SAA currently operates five daily flights between Johannesburg and Lusaka using a mix of 737-800s, A319s and ERJ regional jets, according to OAG data. On Johannesburg-Dar es Salaam, SAA only operates 13 weekly flights.
fastjet currently operates three weekly flights on Johannesburg-Dar es Salaam but is confident there will be sufficient demand to upgrade the route to daily by the end of 2014. Johannesburg-Lusaka should be able to support at least two daily LCC frequencies in the short to medium term.
fastjet has expressed interest in becoming the first Zambian carrier on several regional international routes and says it is “confident that its market-stimulating pricing model will grow traffic on these routes substantially”. In its 17-Jan-2014 release fastjet particularly singled out Lusaka-Johannesburg as “the key route”.
While SAA has some competition on Johannesburg-Livingstone (also operated by Comair with the BA code) and on Johannesburg-Ndola (also operated by Interair South Africa), it has a monopoly in the larger Johannesburg-Lusaka market. Johannesburg-Livingstone could also be a potential fastjet route. Livingstone was served by 1time from 2009 to 2012, giving Zambia its first taste of an LCC.
As Livingstone is the gateway to the Zambian side of Victoria Falls, it is primarily leisure destination with significant stimulation possible as fares are currently high. Johannesburg-Lusaka is more a business market with large potential demand from migrant workers and visiting friends and relatives (VFR) if fares are reduced to more normal levels.
SAA currently has an 82% share of capacity between Zambia and South Africa. Zambia is SAA’s largest international market, accounting for 9% of its total international seat capacity. With LCC stimulation the market could expand significantly beyond the current 14,000 weekly return seats.
fastjet could end up covering most of South Africa’s main regional international markets using affiliates in other countries. fastjet has repeatedly said that having a presence in the South African domestic market is critical for any pan-African LCC group. But while South Africa represents Africa’s biggest domestic market it is also the most competitive and the most penetrated by LCCs. In fact the South African domestic market now accounts for about 85% of LCC capacity within Africa.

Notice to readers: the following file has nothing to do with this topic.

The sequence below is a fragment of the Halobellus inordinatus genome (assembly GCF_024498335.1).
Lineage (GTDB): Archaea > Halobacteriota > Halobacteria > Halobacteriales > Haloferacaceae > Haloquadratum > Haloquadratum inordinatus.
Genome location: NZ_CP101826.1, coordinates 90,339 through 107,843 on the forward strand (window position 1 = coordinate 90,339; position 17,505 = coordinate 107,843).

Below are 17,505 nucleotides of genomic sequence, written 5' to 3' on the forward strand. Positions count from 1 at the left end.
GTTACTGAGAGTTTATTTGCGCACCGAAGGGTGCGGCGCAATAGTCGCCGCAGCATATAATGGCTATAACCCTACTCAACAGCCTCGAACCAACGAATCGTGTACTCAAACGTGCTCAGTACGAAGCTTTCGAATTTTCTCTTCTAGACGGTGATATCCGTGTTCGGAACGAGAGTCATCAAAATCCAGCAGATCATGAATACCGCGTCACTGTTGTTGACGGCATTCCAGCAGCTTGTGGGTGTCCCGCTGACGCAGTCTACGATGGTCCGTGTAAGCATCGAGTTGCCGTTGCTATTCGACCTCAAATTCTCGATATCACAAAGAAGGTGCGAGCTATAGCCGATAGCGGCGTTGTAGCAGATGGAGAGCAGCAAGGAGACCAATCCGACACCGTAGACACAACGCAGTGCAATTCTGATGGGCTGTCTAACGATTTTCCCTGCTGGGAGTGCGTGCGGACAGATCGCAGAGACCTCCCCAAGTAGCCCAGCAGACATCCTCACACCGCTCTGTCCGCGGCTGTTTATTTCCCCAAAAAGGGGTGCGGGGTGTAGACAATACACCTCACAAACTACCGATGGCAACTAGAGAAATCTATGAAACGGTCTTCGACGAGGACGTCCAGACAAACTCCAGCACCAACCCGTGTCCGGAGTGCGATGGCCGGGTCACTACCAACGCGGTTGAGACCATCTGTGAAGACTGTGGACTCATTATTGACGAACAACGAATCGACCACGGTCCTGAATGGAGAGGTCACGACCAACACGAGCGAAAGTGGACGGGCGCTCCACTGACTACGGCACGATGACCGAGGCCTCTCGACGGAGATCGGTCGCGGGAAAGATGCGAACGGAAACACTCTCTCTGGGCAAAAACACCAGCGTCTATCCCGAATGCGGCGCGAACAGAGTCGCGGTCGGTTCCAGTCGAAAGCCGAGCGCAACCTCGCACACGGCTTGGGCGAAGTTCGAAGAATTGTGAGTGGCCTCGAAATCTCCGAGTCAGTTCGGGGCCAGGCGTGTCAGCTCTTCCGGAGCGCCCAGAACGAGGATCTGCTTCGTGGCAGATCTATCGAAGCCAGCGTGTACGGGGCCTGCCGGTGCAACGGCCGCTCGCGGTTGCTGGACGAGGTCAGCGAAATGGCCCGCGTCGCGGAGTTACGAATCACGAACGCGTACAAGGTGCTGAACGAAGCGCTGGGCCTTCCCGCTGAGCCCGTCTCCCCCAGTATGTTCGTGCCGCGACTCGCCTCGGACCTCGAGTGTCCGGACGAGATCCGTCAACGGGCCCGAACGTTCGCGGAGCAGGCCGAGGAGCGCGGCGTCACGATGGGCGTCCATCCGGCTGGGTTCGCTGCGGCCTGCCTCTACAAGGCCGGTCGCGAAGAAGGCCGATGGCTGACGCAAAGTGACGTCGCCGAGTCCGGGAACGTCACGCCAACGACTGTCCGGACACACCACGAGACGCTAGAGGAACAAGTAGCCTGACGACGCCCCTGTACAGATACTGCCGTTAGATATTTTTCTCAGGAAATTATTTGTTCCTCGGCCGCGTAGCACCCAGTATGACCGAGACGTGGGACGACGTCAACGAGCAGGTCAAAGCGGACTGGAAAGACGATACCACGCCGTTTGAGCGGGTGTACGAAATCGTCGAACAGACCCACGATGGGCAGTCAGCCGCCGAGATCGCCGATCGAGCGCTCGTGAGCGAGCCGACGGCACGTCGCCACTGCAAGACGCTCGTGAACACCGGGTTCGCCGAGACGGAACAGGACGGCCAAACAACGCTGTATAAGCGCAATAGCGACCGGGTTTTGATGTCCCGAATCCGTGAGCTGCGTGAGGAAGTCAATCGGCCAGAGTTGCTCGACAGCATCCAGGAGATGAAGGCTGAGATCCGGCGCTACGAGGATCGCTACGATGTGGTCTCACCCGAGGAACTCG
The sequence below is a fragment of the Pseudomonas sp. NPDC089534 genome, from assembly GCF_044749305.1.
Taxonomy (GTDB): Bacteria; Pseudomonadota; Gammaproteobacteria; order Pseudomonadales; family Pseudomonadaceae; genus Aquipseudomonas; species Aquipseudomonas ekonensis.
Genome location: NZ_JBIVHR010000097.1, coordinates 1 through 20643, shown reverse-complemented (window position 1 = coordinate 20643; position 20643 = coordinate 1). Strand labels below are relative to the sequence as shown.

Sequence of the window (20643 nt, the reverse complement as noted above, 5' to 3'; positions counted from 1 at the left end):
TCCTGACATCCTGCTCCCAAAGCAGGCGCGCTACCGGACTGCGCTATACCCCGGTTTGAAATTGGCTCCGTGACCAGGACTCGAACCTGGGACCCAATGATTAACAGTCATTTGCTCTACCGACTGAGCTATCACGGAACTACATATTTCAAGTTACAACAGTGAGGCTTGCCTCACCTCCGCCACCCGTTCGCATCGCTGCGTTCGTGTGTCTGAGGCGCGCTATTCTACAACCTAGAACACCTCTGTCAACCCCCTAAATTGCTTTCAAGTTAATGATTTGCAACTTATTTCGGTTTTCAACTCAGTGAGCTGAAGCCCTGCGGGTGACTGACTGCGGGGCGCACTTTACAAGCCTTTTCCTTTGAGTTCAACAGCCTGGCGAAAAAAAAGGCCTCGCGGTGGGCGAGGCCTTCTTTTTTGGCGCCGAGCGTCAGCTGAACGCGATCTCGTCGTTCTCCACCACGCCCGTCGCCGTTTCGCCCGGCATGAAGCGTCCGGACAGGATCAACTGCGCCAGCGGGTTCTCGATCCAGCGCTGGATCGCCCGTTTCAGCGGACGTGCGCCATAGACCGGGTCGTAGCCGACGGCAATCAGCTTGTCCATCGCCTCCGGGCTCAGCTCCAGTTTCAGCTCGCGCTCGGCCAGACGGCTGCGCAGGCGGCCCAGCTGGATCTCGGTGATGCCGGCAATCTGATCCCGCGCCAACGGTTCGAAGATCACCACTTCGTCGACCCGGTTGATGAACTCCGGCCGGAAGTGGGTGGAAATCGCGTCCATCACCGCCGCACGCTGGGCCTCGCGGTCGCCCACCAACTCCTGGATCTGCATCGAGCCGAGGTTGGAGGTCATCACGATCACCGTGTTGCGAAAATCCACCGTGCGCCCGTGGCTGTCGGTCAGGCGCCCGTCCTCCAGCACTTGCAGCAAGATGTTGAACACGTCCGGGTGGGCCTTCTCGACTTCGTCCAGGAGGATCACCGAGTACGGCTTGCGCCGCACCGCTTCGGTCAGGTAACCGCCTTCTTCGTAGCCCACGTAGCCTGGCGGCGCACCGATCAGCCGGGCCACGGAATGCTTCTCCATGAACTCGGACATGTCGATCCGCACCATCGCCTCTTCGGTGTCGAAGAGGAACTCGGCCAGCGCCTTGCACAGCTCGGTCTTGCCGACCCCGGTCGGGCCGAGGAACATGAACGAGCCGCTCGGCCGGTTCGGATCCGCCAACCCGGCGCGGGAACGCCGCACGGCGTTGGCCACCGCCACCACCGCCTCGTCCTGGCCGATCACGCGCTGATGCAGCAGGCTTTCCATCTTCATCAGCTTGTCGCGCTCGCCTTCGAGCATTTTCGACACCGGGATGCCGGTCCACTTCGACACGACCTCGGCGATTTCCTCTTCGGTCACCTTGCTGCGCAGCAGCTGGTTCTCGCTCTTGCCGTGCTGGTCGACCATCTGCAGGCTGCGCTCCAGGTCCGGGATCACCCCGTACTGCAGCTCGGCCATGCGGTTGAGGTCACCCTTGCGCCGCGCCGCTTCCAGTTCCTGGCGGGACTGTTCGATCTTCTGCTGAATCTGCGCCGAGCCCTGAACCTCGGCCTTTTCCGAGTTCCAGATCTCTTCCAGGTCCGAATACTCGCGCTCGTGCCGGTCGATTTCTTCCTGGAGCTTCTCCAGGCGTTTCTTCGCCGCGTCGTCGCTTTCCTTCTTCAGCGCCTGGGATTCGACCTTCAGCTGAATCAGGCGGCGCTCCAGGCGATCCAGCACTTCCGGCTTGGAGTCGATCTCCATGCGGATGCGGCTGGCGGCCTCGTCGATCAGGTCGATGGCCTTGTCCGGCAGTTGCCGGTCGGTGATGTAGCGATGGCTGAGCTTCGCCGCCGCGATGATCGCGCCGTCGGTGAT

Competing against South Africa’s two existing LCCs, SAA subsidiary Mango and Comair subsidiary Kulula, will be challenging and expensive. While there should be sufficient demand on domestic trunk routes to support a new entrant, fastjet may lack the cash to survive a drawn out battle. fastjet could be better off using its relatively limited funds on smaller un-penetrated niche markets.
fastjet also seems reluctant to move forward with projects in two other larger African markets, Kenya and Nigeria. The upcoming launch of Kenya Airways budget subsidiary Jambo Jet will make it challenging for fastjet in the Kenyan market while in Nigeria competition is already fierce between several domestic carriers.
fastjet will need to expand slowly. The group will likely add a couple of aircraft in 2014 – there are plenty of A319s available on the market. But its expectation for a 15-aircraft fleet, which it initially planned to have by the end of 2013, could take a few years to materialise.
Focusing on small markets such as Zambia will minimise risk and allow fastjet to fine-tune its model. LCCs are not about to rapidly ascend in Africa like they have in Southeast Asia over the past decade or before that in Europe and North America.
Eventually Africa’s larger countries will start to recognise the huge economic benefits that come with competition and low fares. But until then it is wise for fastjet, and other African LCC groups that are waiting in the wings, to be patient and settle for planting flags in smaller markets.